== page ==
Academic and Research Director, IEA

Philip Booth is Senior Academic Fellow at the Institute of Economic Affairs. He is also Director of the Vinson Centre and Professor of Economics at the University of Buckingham and Professor of Finance, Public Policy and Ethics at St. Mary’s University, Twickenham. He also holds the position of (interim) Director of Catholic Mission at St. Mary’s having previously been Director of Research and Public Engagement and Dean of the Faculty of Education, Humanities and Social Sciences. From 2002-2016, Philip was Academic and Research Director (previously, Editorial and Programme Director) at the IEA. From 2002-2015 he was Professor of Insurance and Risk Management at Cass Business School. He is a Senior Research Fellow in the Centre for Federal Studies at the University of Kent and Adjunct Professor in the School of Law, University of Notre Dame, Australia. Previously, Philip Booth worked for the Bank of England as an adviser on financial stability issues and he was also Associate Dean of Cass Business School and held various other academic positions at City University. He has written widely, including a number of books, on investment, finance, social insurance and pensions as well as on the relationship between Catholic social teaching and economics. He is Deputy Editor of Economic Affairs. Philip is a Fellow of the Royal Statistical Society, a Fellow of the Institute of Actuaries and an honorary member of the Society of Actuaries of Poland. He has previously worked in the investment department of Axa Equity and Law and was been involved in a number of projects to help develop actuarial professions and actuarial, finance and investment professional teaching programmes in Central and Eastern Europe. Philip has a BA in Economics from the University of Durham and a PhD from City University.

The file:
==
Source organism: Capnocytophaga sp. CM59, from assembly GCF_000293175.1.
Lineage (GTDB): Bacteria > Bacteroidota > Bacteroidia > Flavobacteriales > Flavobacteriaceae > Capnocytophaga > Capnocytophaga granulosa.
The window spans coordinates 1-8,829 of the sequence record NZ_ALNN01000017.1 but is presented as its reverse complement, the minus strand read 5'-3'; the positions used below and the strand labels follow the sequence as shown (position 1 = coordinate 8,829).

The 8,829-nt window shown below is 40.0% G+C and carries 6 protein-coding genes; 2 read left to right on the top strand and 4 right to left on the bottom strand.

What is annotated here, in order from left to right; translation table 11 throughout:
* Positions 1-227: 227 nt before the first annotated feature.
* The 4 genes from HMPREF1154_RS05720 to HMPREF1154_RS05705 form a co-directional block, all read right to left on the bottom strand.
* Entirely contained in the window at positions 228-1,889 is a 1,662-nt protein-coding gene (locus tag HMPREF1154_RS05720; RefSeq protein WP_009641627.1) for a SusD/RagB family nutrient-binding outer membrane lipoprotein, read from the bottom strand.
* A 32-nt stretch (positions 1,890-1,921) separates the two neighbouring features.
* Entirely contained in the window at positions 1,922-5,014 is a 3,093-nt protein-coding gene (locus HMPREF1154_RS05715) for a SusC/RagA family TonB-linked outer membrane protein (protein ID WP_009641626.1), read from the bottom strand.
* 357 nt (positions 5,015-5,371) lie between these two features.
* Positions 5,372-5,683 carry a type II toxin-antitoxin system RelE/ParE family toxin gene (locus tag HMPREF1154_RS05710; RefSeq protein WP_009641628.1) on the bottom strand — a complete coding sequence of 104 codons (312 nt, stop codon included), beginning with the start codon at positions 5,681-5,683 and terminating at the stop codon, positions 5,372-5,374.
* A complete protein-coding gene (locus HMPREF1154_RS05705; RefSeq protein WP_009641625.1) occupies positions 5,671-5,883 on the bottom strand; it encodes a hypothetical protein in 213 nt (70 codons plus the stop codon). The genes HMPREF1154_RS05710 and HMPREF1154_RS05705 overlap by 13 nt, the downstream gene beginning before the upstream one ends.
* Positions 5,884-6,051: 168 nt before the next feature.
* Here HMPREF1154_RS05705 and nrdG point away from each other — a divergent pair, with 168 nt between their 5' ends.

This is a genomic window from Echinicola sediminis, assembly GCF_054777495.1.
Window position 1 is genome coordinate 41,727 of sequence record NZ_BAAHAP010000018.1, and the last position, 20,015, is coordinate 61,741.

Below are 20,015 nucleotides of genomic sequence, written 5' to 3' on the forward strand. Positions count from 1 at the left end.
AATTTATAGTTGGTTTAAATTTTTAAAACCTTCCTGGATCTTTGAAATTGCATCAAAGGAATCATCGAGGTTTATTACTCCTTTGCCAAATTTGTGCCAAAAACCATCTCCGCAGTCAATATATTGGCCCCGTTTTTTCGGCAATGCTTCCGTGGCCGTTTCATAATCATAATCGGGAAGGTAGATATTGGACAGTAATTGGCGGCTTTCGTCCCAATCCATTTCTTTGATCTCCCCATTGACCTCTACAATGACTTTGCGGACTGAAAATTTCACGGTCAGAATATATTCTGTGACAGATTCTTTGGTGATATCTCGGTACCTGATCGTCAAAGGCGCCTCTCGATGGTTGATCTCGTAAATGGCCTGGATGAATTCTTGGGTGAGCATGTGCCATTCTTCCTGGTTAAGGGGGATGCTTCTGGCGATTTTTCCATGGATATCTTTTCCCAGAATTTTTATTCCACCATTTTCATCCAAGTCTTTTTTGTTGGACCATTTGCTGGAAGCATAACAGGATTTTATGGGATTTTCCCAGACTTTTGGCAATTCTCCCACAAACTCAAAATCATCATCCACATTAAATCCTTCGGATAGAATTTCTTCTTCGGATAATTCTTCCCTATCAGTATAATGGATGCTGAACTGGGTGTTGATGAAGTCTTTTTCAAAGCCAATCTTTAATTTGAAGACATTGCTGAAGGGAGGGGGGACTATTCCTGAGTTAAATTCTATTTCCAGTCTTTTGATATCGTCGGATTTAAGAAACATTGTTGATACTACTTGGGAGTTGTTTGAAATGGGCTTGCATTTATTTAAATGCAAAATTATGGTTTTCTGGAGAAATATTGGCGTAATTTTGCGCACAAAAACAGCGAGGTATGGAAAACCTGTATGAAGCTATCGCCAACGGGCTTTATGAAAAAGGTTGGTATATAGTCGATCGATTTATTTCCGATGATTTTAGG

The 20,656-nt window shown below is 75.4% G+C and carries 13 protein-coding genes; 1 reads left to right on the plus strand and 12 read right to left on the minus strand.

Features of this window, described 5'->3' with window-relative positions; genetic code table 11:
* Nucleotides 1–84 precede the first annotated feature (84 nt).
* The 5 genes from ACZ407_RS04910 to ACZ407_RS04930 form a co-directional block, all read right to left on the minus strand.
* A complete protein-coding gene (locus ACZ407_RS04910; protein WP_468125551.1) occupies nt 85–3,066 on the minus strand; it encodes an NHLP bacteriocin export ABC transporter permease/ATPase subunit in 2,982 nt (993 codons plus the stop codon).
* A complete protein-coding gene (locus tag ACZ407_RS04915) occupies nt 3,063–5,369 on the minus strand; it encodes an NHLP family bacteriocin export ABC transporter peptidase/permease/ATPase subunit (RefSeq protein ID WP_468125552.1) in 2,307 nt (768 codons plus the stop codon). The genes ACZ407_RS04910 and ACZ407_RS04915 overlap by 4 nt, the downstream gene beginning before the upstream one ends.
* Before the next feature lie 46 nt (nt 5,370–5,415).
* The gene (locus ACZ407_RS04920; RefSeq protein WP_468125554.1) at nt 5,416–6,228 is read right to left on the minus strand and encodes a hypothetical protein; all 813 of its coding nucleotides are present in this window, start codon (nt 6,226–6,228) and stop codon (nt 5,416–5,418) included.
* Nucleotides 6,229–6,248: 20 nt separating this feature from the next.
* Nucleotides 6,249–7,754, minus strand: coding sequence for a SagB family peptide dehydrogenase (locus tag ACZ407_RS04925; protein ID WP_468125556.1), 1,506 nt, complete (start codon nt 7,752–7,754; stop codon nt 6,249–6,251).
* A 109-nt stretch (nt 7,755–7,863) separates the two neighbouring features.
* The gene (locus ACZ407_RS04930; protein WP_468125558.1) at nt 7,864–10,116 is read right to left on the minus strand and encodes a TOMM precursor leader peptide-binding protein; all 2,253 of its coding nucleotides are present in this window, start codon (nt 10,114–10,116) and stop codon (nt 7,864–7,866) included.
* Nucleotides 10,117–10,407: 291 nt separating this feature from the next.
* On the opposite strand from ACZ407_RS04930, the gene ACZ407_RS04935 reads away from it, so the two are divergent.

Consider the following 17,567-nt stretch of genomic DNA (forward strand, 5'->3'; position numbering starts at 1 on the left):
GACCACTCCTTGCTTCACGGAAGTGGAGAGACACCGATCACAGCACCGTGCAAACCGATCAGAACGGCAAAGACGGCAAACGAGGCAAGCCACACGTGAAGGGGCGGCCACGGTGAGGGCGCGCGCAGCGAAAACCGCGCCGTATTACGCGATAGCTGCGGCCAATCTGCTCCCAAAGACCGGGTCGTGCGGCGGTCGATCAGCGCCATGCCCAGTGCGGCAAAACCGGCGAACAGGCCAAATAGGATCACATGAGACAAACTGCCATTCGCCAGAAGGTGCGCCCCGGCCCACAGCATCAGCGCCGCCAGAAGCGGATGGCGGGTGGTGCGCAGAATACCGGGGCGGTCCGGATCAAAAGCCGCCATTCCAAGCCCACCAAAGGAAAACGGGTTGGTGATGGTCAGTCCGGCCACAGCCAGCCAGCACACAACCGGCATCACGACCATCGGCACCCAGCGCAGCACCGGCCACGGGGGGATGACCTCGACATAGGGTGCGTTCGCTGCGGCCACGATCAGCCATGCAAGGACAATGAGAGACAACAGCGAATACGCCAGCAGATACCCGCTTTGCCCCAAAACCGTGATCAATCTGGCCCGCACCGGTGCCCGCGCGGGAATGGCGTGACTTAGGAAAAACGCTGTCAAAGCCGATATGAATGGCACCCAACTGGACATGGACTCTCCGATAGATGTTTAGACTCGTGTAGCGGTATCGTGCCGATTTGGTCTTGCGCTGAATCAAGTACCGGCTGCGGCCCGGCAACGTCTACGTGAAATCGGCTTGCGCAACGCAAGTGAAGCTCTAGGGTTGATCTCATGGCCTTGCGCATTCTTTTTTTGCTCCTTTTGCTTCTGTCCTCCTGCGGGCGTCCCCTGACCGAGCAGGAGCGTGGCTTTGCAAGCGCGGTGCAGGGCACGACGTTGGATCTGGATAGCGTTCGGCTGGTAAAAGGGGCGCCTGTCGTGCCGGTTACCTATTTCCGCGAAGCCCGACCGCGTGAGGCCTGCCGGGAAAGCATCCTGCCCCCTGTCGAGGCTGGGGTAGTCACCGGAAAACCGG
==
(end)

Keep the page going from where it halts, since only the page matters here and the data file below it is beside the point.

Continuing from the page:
1 thought on “How the poverty figures stack up”

  1. Posted 22/05/2014 at 15:38 | Permalink

    Some very good points: you are right that you are definitely far less likely to be in poverty in work than out of work.

    You might be interested in this Social Mobility and Child Poverty Commission blog post by Professor Paul Gregg setting out (at a very basic level) some of the key facts on working poverty to put a bit more flesh on the bones of your argument that getting more people into work is a reliable way of reducing poverty

    This analysis suggests that:
    * Working poverty has been broadly static over time: it has increased in relative importance as workless poverty has decreased
    * Three quarters of children in working poverty live with at least one parent who works full time

    Most interestingly, the blog highlights analysis looking at what proportion of children in working poverty live with parents who are meeting Universal Credit work conditionality rules (broadly, all couples with one full-time worker, second earners and lone parents in full-time work if their youngest child is aged over 13 and in part-time work if their youngest child is aged over 5).

    This suggests that – ignoring disability and related caring responsibilities – 58-63% of children in poverty live in households where parents are “working enough” according to new tighter benefit conditionality rules. Once the fact that a quarter of children in households with some “work potential” is factored in, this proportion could be as high as 70-73%.

    Of course, views on this finding will depend on whether you consider Universal Credit conditionality rules to be stringent enough or e.g. whether the state should expect all parents to work full-time regardless of how old their children are and also what you consider “poverty” to mean…